The daughter of a well-known New York music lawyer — not the Eastman Kodak heiress as the world thought — she was an assistant at Town and Country magazine and a backstage habitue at the Fillmore East. Her camera gave her entree to the rock world.
She is talented enough with a camera to have won critical praise for her work, which is showing this fall at the prestigious Fox Talbot Museum in Lacock, England. She also won a 1st prize at the Cannes Film Festival in 1980 for a 4-minute cartoon.
Now 42, like her husband, Linda has survived the hurtful remarks that she caused the Beatles bustup, couldn’t sing or play keyboards when Paul asked her to perform with Wings, stole hotel ashtrays and salt shakers, dressed like a slob and, alas, had hairy legs.
Neither she nor Paul has escaped so easily from their marijuana escapades. Pot remains the McCartneys’ favorite recreational drug.
‘Pot? Never heard of the stooff, mate. Not me,’ says McCartney in mock horror. ‘Hey, everything’s going to get you in this life. Nobody gets out of this one alive. I don’t want to go on about pot because I’m too infamous.’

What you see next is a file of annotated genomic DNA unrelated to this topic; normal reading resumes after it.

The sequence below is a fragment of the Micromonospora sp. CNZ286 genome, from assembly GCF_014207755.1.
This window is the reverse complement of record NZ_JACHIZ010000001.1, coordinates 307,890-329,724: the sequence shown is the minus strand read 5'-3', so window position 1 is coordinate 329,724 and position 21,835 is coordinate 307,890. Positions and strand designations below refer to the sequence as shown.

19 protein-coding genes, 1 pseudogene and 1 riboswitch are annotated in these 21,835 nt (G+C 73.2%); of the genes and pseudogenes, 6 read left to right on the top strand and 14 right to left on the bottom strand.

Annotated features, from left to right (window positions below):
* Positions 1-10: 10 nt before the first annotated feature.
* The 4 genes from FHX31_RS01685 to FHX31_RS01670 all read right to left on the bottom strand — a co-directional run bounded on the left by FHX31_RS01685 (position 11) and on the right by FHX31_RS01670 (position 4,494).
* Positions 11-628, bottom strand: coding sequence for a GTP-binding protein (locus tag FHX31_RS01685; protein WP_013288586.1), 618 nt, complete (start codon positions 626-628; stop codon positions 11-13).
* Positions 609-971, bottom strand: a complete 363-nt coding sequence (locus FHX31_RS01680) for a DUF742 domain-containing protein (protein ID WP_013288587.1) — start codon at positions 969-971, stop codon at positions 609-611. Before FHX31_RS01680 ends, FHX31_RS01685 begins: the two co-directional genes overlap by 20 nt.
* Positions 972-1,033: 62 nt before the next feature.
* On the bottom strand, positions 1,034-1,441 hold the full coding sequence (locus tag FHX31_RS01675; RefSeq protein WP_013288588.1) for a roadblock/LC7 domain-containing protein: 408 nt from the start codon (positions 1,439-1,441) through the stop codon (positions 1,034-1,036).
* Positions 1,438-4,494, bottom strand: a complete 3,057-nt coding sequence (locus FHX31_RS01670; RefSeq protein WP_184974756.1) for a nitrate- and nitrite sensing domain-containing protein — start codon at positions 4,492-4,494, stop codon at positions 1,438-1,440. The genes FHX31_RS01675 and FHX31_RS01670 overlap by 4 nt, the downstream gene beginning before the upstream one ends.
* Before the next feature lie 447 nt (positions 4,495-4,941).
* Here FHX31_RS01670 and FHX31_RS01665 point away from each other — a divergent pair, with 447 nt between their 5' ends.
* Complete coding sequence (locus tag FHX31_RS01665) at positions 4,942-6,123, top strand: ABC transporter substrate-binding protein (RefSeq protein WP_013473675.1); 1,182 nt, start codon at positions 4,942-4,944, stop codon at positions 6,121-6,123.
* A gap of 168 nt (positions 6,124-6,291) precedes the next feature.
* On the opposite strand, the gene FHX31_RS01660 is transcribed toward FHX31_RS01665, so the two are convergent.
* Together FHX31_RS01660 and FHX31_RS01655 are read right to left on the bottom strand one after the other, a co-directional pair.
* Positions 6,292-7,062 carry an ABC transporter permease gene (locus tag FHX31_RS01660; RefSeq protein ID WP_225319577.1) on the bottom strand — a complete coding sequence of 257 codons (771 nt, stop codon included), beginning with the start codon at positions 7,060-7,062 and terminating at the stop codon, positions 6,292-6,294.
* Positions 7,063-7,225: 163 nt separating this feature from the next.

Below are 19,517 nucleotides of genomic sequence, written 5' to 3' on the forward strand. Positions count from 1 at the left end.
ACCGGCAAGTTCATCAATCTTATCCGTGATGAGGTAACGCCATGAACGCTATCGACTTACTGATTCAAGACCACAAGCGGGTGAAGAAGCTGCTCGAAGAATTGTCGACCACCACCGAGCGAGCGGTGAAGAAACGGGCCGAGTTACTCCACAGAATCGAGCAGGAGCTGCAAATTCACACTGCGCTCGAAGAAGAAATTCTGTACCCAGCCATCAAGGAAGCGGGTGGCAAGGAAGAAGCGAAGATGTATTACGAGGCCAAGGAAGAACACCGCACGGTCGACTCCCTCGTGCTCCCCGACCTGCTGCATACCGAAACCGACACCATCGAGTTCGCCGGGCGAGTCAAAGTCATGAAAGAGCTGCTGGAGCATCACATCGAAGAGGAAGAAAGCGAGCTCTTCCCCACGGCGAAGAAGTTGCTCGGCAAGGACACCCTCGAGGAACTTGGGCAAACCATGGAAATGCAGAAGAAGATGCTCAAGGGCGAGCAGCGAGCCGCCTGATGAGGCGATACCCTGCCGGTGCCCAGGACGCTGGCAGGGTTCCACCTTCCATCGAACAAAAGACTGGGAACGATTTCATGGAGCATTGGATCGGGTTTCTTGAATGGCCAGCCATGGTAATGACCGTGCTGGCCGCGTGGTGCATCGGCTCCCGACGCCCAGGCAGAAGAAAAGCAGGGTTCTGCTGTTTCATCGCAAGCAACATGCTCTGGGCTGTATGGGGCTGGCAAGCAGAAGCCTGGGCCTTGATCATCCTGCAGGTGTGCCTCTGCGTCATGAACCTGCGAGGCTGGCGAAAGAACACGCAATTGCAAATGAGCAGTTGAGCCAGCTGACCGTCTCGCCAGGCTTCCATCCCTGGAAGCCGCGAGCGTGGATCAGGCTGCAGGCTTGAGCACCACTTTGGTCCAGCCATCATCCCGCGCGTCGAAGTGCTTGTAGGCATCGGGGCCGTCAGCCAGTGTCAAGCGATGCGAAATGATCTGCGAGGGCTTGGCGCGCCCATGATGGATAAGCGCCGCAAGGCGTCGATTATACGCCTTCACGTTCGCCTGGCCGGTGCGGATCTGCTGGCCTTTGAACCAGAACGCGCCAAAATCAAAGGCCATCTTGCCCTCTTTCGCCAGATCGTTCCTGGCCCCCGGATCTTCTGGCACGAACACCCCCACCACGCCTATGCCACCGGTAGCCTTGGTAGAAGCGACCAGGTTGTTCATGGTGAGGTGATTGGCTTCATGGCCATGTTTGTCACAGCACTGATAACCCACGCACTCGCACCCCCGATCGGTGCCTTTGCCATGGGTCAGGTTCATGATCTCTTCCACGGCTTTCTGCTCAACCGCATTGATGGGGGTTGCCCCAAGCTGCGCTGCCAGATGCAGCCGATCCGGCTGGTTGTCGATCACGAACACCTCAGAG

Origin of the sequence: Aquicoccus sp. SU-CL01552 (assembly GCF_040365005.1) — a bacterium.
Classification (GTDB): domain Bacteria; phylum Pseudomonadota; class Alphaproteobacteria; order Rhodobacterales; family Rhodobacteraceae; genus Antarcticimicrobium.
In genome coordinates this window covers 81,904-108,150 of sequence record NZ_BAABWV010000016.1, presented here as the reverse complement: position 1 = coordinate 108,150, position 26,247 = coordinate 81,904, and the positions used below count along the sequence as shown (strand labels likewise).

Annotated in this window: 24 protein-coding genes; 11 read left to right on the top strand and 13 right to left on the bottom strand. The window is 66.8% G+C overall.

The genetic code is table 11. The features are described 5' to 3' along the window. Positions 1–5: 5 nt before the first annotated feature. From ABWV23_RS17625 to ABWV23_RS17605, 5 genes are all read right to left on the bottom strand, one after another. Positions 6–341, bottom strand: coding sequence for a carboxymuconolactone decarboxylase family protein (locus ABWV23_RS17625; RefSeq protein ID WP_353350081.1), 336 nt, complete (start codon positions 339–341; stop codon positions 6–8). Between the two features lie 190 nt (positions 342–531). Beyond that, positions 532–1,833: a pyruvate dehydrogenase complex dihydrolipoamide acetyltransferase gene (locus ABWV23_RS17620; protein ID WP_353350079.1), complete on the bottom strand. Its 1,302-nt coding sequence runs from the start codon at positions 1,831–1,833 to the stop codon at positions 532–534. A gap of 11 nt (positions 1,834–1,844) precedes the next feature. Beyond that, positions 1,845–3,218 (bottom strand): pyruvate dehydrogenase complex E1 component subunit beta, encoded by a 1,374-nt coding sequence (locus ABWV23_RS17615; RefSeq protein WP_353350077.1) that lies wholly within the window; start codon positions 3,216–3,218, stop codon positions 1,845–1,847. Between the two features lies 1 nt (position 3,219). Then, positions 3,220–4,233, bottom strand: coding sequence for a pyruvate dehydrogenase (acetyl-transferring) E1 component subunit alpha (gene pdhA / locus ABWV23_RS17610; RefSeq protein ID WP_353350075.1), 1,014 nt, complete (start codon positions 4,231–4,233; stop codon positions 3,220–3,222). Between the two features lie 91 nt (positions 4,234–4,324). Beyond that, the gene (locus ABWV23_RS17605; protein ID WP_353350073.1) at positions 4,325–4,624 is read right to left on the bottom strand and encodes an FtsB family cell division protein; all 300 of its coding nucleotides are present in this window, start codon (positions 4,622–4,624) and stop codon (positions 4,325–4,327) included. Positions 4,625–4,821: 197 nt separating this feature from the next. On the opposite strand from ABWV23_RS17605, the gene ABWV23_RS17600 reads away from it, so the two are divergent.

But the McCartneys are rarely without the stuff, judging from their arrests. Ex-Moody Blues musician Denny Laine, who toured with the McCartneys in Wings, reckons Paul and Linda smoke 2 ounces a day — more like a pack-a-day habit than weekend recreation.
‘My busts tend to be silly. They’re not well-conceived,’ says McCartney, looking not too sorry for what he’s done. ‘There’s never a roadie in the back who’s got it. It’s just ooh-tra-la, a bit of pot. Like a silly hippie. It’s because of my attitude. I don’t think of it as a dangerous drug. I tend to be too flippant.’
The first arrest came in 1972 during a Wings tour. In 1973, police swooped on their farm in Argyllshire, Scotland, and found five marijuana plants.
In 1975, he and Linda were driving along Sunset Boulevard with the kids when the cops stopped them, took a whiff, and discovered marijuana in the glove compartment. Linda, worried about Paul’s U.S. work visa, took the rap.
But there was McCartney getting arrested again in 1980 on arrival in Japan, a country which he knew had tough drug laws. He spent 10 days in jail; his only jail sentence.
‘It’s not bad for you to be humiliated at times,’ he said afterwards — and promised to stop.